It's Beittedine, not Betadine
Beirut Travel Blog› entry 9 of 32 › view all entries
I woke at about 4:30am due to my body clock being on Colombo time (2.5 hours earlier). I messed around until about 7am and took a sustaining breakfast of fuul at a nearby cafe ... the Lebanese version here is different from the Yemeni. For a start, the broadbeans are mixed with chickpeas ... and it is more flavourful due to the spices, lemon and lots of garlic. Also the beans are whole rather than mashed.
Beittedine and its Festival
I took a bus to Beittedine about an hour south-east in the Chouf Mountains. Using public transport gave me a better taste of Lebanon because the last two times (with two and four people respectively), we had the economy of scale of using a taxi everywhere.
Beittedine is a castle built by an Ottoman-appointed governor about 200 years ago. It was an impressive residence but disappointment set in when I realised that I’d miss the Beittedine Festival ... and it was also its 25th anniversary.
The Beittedine Festival brings together an eclectic mix of musical performances over July/August each year ... both Arab (eg. Fairuz and Om Kalthum) and non-Arab (eg. Elton John, Kiri Te Kanawa, Placido Domingo). As for Shakira ... she’s both!
Actually I could go to a performance by Pink Martini tonight but I had never heard of them before. The only performance that I knew was Il Divo, but I should be in Hama, Syria on the day of their performance.
I made a brief stop at the picturesque village of Deir al Qamr on the way back. How? Err ... I hitched. A van of army guys picked me up but they were moonlighting as a shared-taxi service at the same time, so there was a small payment due at the end of the short ride.
Mass Poisoning by Carbon Monoxide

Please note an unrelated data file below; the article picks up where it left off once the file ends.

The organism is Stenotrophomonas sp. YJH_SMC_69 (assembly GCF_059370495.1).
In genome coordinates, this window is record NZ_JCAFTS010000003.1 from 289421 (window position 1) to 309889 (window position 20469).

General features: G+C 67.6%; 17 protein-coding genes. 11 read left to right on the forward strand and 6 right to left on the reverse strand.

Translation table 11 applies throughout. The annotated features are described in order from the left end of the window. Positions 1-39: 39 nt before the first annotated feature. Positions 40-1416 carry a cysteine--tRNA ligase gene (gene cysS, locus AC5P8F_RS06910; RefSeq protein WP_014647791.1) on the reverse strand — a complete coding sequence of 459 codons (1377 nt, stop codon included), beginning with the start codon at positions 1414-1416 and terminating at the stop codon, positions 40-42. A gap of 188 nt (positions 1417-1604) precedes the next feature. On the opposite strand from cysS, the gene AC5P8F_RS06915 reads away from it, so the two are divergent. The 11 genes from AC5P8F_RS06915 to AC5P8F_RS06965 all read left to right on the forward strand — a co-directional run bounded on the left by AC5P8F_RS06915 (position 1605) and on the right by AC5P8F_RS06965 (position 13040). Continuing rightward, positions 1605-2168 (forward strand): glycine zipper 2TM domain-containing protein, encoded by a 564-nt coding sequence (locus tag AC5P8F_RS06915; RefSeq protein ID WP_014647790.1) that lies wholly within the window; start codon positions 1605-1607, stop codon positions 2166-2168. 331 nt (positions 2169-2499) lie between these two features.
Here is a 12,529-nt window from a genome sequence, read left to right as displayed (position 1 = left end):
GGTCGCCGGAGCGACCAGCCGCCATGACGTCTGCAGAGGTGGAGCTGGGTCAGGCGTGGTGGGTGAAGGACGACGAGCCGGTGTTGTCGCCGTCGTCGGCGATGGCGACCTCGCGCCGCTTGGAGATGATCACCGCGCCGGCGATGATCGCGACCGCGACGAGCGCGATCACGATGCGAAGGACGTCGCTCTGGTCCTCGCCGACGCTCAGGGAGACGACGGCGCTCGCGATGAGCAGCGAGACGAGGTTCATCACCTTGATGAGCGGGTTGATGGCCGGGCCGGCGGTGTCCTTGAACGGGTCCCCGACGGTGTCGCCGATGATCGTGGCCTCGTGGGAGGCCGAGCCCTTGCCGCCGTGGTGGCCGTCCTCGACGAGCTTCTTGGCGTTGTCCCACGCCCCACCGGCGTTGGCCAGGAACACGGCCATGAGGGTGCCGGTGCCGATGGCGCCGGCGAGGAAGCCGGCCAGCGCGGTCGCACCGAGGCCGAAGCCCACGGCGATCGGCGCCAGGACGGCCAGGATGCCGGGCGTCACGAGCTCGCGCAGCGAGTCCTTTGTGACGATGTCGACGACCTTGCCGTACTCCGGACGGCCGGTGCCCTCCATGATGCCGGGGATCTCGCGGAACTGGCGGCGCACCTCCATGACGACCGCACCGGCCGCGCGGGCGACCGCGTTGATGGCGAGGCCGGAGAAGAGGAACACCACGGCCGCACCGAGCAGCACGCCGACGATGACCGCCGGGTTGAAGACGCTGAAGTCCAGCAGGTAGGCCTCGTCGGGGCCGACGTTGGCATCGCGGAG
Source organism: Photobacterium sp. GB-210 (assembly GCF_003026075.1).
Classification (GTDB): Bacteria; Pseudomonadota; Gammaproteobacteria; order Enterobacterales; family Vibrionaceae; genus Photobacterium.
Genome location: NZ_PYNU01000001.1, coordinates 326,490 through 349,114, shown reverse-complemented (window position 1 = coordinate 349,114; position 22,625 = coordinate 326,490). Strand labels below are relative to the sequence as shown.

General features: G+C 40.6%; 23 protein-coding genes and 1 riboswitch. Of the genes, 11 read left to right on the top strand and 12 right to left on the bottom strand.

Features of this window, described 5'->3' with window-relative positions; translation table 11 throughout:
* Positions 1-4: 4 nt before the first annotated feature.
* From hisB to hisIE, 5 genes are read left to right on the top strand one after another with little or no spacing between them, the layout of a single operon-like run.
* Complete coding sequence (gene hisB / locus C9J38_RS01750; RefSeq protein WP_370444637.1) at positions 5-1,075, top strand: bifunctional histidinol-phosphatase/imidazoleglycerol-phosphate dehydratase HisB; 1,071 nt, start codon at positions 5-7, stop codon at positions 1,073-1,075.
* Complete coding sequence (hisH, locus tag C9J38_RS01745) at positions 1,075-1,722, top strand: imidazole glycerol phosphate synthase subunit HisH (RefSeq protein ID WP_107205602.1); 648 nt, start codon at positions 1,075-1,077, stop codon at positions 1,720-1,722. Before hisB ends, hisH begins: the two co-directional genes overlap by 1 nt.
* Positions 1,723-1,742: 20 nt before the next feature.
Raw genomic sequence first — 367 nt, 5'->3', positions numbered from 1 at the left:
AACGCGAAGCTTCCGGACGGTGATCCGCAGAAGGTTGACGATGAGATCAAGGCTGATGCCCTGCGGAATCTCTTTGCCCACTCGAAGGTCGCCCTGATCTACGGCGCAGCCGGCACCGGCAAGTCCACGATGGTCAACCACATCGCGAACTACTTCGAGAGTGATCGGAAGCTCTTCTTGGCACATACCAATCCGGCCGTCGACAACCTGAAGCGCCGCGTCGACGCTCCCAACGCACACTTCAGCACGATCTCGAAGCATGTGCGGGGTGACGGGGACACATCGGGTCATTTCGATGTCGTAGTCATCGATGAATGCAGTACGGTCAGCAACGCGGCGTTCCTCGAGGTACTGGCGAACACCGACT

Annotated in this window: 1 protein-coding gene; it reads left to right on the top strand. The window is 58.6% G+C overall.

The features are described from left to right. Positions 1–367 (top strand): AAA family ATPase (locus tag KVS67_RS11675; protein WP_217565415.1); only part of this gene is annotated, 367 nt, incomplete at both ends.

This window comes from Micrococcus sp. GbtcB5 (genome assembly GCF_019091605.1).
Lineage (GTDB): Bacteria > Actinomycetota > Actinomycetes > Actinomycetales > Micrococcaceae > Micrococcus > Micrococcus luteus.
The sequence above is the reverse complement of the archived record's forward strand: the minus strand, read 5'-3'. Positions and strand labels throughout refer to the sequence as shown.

From Deir al Qamr, I took a shared taxi back to Beirut. All was uneventful until when we approached Beirut. The traffic on the southern motorway was chocka! I don’t know why!? It was like someone had spread a vicious rumour that the southern neighbour was having a bad hair day and it was best to evacuate to the north!
It got worse when we got into a long tunnel underneath Beirut International Airport.
Soccer Fever Knows No Bounds!
I hopped off the taxi in the Beirut Central District re-development area to find that it has expanded substantially since my previous visit. There’s now a souk-style mall in addition to the reconstructed shops and cafes. Very impressive!
Once it had cooled down in the the evening (it is about 32 degC and a bit humid), I took a 1.5 hour walk (each way) to Manara Lighthouse where there is a an outdoor restaurant by the sea. One can watch the waves lapping against the rocks or big jets doing their final approach into the airport.
It became apparent that Germany had defeated Argentina in the World Cup. Cars and bikes with people hanging off them were waving the German flag and chanting "Allemania" (Arabic for Germany). It wasn't just an excuse to party ... soccer-fever knows no boundaries ... there was a woman all dressed in black with a black headscarf with two German flags painted on her cheeks!
Toilet Hygiene 101 for Men
While at Manara Palace I needed to use the loo ... the urinal ... it was interesting to note that each one was equipped with a hand held mini-shower nozzle (called a hand bidet in some countries when installed next to a toilet bowl). I believe it is to enable people to wash afterwards as it is a religious requirement!